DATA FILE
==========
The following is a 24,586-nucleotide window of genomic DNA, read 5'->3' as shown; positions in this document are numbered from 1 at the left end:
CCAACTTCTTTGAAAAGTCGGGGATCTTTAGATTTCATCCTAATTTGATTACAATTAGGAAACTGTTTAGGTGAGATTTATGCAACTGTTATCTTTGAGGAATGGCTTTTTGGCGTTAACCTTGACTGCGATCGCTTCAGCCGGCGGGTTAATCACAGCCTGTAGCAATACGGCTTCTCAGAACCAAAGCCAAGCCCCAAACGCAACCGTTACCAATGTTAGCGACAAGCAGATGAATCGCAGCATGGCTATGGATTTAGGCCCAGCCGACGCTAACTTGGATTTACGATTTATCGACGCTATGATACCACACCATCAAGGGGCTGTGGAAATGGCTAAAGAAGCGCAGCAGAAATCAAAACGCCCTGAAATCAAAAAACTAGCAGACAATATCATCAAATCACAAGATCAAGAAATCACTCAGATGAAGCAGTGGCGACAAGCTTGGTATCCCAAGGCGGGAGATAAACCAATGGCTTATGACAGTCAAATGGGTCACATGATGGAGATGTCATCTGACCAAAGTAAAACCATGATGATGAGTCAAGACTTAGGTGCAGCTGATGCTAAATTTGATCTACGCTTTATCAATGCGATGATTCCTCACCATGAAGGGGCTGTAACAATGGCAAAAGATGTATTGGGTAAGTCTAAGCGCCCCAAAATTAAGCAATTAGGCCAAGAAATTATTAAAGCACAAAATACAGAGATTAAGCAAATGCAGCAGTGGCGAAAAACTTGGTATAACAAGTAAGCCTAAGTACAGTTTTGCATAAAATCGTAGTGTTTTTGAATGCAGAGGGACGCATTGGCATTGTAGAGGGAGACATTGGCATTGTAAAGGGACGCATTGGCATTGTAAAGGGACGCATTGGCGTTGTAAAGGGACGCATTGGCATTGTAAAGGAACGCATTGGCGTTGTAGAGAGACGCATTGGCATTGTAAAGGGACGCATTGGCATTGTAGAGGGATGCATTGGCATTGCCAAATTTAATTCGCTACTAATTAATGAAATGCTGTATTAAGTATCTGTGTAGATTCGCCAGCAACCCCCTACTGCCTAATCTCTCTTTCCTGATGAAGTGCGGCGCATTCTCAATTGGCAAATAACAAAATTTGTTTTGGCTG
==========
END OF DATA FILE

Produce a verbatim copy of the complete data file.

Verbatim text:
The following is a 24,586-nucleotide window of genomic DNA, read 5'->3' as shown; positions in this document are numbered from 1 at the left end:
CCAACTTCTTTGAAAAGTCGGGGATCTTTAGATTTCATCCTAATTTGATTACAATTAGGAAACTGTTTAGGTGAGATTTATGCAACTGTTATCTTTGAGGAATGGCTTTTTGGCGTTAACCTTGACTGCGATCGCTTCAGCCGGCGGGTTAATCACAGCCTGTAGCAATACGGCTTCTCAGAACCAAAGCCAAGCCCCAAACGCAACCGTTACCAATGTTAGCGACAAGCAGATGAATCGCAGCATGGCTATGGATTTAGGCCCAGCCGACGCTAACTTGGATTTACGATTTATCGACGCTATGATACCACACCATCAAGGGGCTGTGGAAATGGCTAAAGAAGCGCAGCAGAAATCAAAACGCCCTGAAATCAAAAAACTAGCAGACAATATCATCAAATCACAAGATCAAGAAATCACTCAGATGAAGCAGTGGCGACAAGCTTGGTATCCCAAGGCGGGAGATAAACCAATGGCTTATGACAGTCAAATGGGTCACATGATGGAGATGTCATCTGACCAAAGTAAAACCATGATGATGAGTCAAGACTTAGGTGCAGCTGATGCTAAATTTGATCTACGCTTTATCAATGCGATGATTCCTCACCATGAAGGGGCTGTAACAATGGCAAAAGATGTATTGGGTAAGTCTAAGCGCCCCAAAATTAAGCAATTAGGCCAAGAAATTATTAAAGCACAAAATACAGAGATTAAGCAAATGCAGCAGTGGCGAAAAACTTGGTATAACAAGTAAGCCTAAGTACAGTTTTGCATAAAATCGTAGTGTTTTTGAATGCAGAGGGACGCATTGGCATTGTAGAGGGAGACATTGGCATTGTAAAGGGACGCATTGGCATTGTAAAGGGACGCATTGGCGTTGTAAAGGGACGCATTGGCATTGTAAAGGAACGCATTGGCGTTGTAGAGAGACGCATTGGCATTGTAAAGGGACGCATTGGCATTGTAGAGGGATGCATTGGCATTGCCAAATTTAATTCGCTACTAATTAATGAAATGCTGTATTAAGTATCTGTGTAGATTCGCCAGCAACCCCCTACTGCCTAATCTCTCTTTCCTGATGAAGTGCGGCGCATTCTCAATTGGCAAATAACAAAATTTGTTTTGGCTG